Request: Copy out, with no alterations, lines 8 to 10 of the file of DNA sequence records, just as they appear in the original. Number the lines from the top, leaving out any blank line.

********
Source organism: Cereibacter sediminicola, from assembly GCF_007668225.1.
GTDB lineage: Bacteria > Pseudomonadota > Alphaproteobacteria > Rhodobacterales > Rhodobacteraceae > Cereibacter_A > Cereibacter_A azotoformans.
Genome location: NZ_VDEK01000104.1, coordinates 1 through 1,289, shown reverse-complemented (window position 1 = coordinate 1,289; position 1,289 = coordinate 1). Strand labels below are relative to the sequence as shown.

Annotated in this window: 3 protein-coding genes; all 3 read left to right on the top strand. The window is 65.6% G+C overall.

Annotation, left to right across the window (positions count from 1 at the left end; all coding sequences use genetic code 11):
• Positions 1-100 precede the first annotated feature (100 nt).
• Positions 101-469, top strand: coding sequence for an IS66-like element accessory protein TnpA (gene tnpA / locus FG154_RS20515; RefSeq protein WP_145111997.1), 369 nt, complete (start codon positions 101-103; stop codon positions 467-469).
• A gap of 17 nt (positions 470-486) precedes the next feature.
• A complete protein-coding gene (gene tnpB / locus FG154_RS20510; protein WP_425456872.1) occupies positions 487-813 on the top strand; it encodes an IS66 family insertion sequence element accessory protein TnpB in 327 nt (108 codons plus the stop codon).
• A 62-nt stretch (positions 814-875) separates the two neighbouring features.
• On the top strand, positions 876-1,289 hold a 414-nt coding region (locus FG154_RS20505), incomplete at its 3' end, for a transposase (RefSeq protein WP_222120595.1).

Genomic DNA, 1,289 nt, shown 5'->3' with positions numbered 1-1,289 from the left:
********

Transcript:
• A gap of 17 nt (positions 470-486) precedes the next feature.
• A complete protein-coding gene (gene tnpB / locus FG154_RS20510; protein WP_425456872.1) occupies positions 487-813 on the top strand; it encodes an IS66 family insertion sequence element accessory protein TnpB in 327 nt (108 codons plus the stop codon).
• A 62-nt stretch (positions 814-875) separates the two neighbouring features.